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University of Ulster Study Boosts Dementia Research

16 January 2012

University of Ulster scientists involved in dementia research have discovered that drugs which mimic some of the actions of insulin may encourage the growth of new brain cells.

They hope their work, which has been funded by Alzheimer's Research UK, the UK's leading dementia research charity, might pave the way for the design of new treatments for Alzheimer's disease.

Professor Christian Hölscher, of the Biomedical Sciences Research Institute at the Coleraine campus, who co-authored the study which made the discovery, said: "Finding ways to protect brain cells and keep them communicating could be an important step forward for fighting Alzheimer's."

A research team led by Dr Emilie Faivre studied the impact of two compounds in mice to see whether they had any effect on their brains. The compounds were designed to imitate the effects of a hormone called glucose-dependent insulinotropic polypeptide (GIP), which helps cells to release insulin.

It is known that people with diabetes, who are unable to produce enough insulin or are unable to use insulin properly, have a higher risk of developing Alzheimer's disease. Previous research has suggested that GIP may also help protect the brain.

The compounds improved communication between brain cells and triggered the growth of new cells in the part of the brain responsible for memory. There was also a small improvement in some learning and memory tasks.

Professor Hölscher, who is Professor of Neuroscience, said: "More research is needed before these compounds could be tested in people and the next step will be to investigate what causes them to affect the brain in this way. Dementia can only be defeated through research and we hope these findings could eventually open the door to new treatments."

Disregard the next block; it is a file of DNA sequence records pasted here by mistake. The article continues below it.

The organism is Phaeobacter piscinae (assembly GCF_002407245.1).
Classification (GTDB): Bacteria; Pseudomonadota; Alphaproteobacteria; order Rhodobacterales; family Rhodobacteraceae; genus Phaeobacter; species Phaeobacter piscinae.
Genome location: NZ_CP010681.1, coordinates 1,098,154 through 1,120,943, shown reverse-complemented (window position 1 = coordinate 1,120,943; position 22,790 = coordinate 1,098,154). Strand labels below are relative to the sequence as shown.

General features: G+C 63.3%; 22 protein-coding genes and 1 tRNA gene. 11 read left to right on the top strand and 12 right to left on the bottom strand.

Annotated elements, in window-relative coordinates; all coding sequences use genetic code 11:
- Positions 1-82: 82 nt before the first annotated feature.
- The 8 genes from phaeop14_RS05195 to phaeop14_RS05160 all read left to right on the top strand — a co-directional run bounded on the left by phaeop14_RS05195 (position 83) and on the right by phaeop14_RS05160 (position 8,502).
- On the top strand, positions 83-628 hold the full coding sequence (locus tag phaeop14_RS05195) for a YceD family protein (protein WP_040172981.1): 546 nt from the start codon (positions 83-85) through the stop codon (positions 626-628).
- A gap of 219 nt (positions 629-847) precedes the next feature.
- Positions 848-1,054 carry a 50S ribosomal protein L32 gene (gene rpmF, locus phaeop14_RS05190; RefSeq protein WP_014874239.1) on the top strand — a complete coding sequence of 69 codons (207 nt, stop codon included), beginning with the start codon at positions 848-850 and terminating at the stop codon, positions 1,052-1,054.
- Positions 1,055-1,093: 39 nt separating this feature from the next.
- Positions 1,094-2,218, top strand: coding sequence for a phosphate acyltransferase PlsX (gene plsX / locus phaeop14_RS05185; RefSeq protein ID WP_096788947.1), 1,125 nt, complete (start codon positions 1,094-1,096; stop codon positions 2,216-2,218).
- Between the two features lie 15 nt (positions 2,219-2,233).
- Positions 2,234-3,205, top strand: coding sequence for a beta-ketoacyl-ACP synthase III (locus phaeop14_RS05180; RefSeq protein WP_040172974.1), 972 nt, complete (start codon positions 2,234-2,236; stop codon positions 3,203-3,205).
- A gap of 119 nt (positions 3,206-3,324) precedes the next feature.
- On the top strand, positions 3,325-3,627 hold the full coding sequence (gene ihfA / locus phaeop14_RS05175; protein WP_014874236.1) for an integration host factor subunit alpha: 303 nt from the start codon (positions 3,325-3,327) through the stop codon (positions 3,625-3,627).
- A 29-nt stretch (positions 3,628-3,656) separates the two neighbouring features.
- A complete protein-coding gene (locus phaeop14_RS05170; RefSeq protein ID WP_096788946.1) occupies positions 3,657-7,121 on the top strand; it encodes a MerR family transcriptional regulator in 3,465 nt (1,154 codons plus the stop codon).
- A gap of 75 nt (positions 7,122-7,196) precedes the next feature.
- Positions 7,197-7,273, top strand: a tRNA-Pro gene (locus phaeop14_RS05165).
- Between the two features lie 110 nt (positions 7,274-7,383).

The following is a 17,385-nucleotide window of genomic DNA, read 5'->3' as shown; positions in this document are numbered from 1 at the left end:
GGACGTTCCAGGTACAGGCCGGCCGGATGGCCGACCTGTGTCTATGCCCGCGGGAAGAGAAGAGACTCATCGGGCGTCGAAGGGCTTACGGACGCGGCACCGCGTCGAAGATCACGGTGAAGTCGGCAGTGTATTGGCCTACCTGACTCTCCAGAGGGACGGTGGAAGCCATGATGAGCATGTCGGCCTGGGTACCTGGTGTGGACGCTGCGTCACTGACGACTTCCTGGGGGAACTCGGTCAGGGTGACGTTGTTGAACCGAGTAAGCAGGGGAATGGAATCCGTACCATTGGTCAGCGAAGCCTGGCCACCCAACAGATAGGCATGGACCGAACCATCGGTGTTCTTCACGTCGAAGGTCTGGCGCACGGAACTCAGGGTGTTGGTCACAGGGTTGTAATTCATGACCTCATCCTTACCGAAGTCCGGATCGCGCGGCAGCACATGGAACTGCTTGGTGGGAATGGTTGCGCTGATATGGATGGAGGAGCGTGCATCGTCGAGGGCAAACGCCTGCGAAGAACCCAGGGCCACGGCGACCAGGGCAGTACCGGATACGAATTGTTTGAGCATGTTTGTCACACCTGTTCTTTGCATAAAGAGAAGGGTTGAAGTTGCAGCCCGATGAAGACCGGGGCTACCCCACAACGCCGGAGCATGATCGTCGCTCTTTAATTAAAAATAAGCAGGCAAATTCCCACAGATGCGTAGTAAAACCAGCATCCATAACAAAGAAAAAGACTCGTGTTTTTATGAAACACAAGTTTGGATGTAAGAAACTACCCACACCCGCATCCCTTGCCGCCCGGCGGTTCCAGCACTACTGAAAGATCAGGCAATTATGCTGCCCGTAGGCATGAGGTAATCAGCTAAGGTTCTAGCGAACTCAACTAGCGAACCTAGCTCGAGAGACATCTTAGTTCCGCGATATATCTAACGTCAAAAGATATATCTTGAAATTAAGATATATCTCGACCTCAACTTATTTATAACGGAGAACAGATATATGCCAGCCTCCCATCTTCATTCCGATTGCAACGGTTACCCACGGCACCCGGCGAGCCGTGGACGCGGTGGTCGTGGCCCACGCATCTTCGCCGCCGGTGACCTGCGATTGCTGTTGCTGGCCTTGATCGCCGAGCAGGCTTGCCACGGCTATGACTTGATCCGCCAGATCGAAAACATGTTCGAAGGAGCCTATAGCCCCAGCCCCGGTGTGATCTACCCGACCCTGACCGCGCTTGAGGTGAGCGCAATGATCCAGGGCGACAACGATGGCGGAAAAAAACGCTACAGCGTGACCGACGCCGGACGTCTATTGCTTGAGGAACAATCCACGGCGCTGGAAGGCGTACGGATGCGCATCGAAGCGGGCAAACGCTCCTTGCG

Dr Faivre, who conducted her research while studying for her doctorate at Ulster on an Alzheimer's Research UK PhD scholarship, said: "We were excited to see that the compounds we studied appear to have beneficial effects for the brain, but we now need to find out what effect they might have in Alzheimer's disease.

"We know that diabetes is a risk factor for Alzheimer's, and if we can understand exactly how these compounds work in the brain, we could also uncover new clues about the links between these two diseases. We still desperately need an effective treatment for Alzheimer's, and I hope our results could take us a step closer to that goal."

Dr Simon Ridley, Head of Research at Alzheimer's Research UK, said: "These findings could be an important first step towards the development of new treatments for Alzheimer's, and we now need to see whether drugs like this are able to help people with the disease. There are 16,000 people with dementia in Northern Ireland alone, yet research into the condition is desperately underfunded. It's vital that we invest in research so that we can build on results like these, giving us a better chance of taking new treatments from the lab to the clinic."

The results are published this month (January) in the European Journal of Pharmacology. The scientists want to further investigate the compounds to find out whether they may be useful as a treatment for Alzheimer's disease, the most common cause of dementia.


Caption: Professor Christian Hölscher in the laboratories at Coleraine